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“Billone’s debut poetry collection … begs for comparison to Sylvia Plath, a comparison in which Billone more than holds her own.”
~ Kirkus Reviews (Starred Review); Best Books of 2013

The Light Changes is a great volume of free verse, sometimes devastating and sometimes enlightening, being very straightforward and honest in the way it talks about suicide, but also reminding us that it’s (hopefully) better to live; and doing it all in an eloquent, beautifully crafted voice that would make this book stand out in and of itself.”
~ Charles Baker,; Winner of the IndieReader Discovery Award (Poetry) 2014

“I read The Light Changes three times, and each time it became a deeper work.”
~Glynn Young,

“It is refreshing to read work that is thoughtful and painstakingly crafted. It is relieving to open a book of poems that do not dally on the minutia but rather grab the reader and make sure that she knows this book needed to happen. It is precisely that kind of urgency that will leave readers feeling grateful that Billone has given them a small window into her journey.”
~ Giovanna Marcus, Portland Book Review (5 Stars)

“These poems deliver a strong impact. […] Some of them defy a total understanding, and that is wonderful. There are layers and layers to be pulled back and meanings that vary with various interpretations and perspectives. This makes the work exciting and able to be reread many times without losing enjoyment.”
~San Fransisco Book Review

“The poet’s expressive talents are far ranging, varying in word play and mood.”
~ Olivia Boler, Foreword Reviews




In Little Songs: Women, Silence, and the Nineteenth-Century Sonnet, Amy Christine Billone analyzes the bond between lyric poetry and silence in women’s sonnets ranging from the late eighteenth-century works of Charlotte Smith, Helen Maria Williams, and Anna Maria Smallpiece to Victorian texts by Elizabeth Barrett, Christina Rossetti, Isabella Southern, and other, lesser-known female poets. Although scholars acknowledge that women initiated the sonnet revival in England, Little Songs is the only major study of nineteenth-century female sonneteers. Billone argues not that women’s sonnets overcame silence in favor of lyrical speech during the nineteenth-century sonnet revival, but rather that women simultaneously posited both muteness and volubility through style and theme. In opposition to criticism that stresses a modern shift from compensatory to non-consolatory poems of mourning, Billone demonstrates how women invented contemporary elegiac poetics a century in advance.   Adding to critical interest in the alliance between silence and literature, this book offers a complex study of the overwhelming impact that silence makes, not only on British women’s poetry, but also on the development of modern poetry and intellectual inquiry. Ultimately, Little Songs illustrates how the turn away from the kind of silence that preoccupied nineteenth-century women poets introduced the start of twentieth-century thought.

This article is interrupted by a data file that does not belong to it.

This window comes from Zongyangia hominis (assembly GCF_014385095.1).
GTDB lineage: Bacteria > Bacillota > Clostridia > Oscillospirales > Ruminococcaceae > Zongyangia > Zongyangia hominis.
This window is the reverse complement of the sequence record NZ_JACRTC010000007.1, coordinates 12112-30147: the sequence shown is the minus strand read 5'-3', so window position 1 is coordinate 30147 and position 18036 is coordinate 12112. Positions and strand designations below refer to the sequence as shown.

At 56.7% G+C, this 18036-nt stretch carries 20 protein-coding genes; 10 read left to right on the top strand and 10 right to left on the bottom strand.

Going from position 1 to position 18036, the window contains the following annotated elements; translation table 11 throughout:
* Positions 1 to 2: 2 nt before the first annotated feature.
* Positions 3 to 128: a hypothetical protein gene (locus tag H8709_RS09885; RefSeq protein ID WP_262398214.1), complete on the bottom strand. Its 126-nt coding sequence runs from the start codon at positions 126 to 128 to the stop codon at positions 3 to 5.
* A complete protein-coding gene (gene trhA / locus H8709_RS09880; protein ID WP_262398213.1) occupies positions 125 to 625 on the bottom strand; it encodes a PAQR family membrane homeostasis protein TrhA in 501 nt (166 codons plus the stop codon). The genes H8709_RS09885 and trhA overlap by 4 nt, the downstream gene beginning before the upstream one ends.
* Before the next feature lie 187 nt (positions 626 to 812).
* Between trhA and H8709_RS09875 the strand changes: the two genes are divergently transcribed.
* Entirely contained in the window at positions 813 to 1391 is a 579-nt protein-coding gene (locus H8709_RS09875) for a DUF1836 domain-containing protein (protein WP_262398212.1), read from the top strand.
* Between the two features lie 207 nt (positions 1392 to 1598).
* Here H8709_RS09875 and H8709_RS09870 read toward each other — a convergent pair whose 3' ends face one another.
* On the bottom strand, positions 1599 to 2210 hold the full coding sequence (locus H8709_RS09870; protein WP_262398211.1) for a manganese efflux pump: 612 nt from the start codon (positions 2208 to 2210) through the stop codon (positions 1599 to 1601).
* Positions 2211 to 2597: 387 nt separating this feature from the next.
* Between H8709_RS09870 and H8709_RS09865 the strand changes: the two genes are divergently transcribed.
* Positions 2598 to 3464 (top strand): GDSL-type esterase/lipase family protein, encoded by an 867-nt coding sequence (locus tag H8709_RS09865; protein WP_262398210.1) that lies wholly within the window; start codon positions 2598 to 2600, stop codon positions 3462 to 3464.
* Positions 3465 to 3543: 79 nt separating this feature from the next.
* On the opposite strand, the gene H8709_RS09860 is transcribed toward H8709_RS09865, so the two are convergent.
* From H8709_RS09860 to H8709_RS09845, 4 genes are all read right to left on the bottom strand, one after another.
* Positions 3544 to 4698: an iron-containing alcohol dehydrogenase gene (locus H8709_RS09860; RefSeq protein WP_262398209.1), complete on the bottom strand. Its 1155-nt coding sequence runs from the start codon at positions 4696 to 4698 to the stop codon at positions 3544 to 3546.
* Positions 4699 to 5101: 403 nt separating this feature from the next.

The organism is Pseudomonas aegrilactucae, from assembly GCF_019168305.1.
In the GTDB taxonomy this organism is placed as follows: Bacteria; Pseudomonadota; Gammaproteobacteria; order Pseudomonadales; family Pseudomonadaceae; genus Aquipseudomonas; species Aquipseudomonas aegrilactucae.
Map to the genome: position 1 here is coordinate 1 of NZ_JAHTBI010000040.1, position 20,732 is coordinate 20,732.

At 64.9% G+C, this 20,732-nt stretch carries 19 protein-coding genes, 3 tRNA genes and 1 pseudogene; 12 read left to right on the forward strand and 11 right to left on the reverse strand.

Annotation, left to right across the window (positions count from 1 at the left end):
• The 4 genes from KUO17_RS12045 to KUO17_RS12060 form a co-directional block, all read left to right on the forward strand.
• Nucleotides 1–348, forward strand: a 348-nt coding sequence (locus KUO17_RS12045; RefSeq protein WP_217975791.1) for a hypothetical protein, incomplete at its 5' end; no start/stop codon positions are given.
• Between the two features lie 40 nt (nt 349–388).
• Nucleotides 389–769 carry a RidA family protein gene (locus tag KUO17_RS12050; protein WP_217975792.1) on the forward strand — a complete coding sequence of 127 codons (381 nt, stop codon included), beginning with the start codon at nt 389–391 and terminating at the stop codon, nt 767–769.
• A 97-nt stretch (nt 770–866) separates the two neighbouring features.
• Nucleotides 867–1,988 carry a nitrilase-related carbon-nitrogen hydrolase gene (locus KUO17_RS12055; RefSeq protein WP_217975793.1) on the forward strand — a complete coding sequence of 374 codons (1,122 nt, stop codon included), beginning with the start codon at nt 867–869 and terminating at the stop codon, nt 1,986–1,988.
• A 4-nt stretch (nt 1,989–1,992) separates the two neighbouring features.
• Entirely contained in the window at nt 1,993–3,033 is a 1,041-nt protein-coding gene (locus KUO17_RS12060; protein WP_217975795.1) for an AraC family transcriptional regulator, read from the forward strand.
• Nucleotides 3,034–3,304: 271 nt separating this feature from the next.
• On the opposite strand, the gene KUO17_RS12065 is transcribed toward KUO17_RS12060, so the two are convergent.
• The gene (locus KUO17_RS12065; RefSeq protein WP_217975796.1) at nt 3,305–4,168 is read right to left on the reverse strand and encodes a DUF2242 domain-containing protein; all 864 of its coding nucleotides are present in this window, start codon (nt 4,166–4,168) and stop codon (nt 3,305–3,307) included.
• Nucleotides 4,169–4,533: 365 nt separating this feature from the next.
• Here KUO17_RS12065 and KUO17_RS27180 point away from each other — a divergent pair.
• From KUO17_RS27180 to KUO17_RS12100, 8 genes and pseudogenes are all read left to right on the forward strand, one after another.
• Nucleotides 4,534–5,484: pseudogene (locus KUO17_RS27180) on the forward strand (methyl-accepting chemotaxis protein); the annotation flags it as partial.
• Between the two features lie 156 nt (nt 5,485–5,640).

Read an Excerpt
From Amy Billone’s Introduction to Peter Pan

Unlike characters in most other children’s literature, Peter Pan has achieved mythological status. Even though many people have not read Barrie’s novel or play, Peter Pan is now as well known as Cinderella or Sleeping Beauty. Why is Peter Pan such a memorable drama? The story may be so compelling partly because of its attentiveness to reversibility. Childhood and adulthood, birth and death, boys and girls, dreams and waking life all persistently change places in the story. But they change places in such a way that they reinforce rather than dismantle the oppositions that confuse and distress us. Children do become adults; birth leads to death; boys and girls cannot effortlessly change roles; dreams remain distinct from waking life. Time moves ferociously forward. Even though Peter Pan is the story of a boy who never grows older, the narrative proves that everyone else must age. The first sentence of the novel tells us so: “All children, except one, grow up.” While the legend tempts us with achingly desirable unions, it is about the difficulty (if not the impossibility) of fusing disparate worlds: life and death, dreams and reality, masculinity and femininity, childhood and adulthood. Through lively comedy, Peter Pan brilliantly masks the underlying sadness that threatens to pull the story apart.


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AMY BILLONE is a scholar and a poet who has published widely in both academic and creative journals and books. She holds a B.A. in General Studies in the Humanities from the University of Chicago and an M.A. and Ph.D in Comparative Literature from Princeton University. Learn More AMY BILLONE PHOTO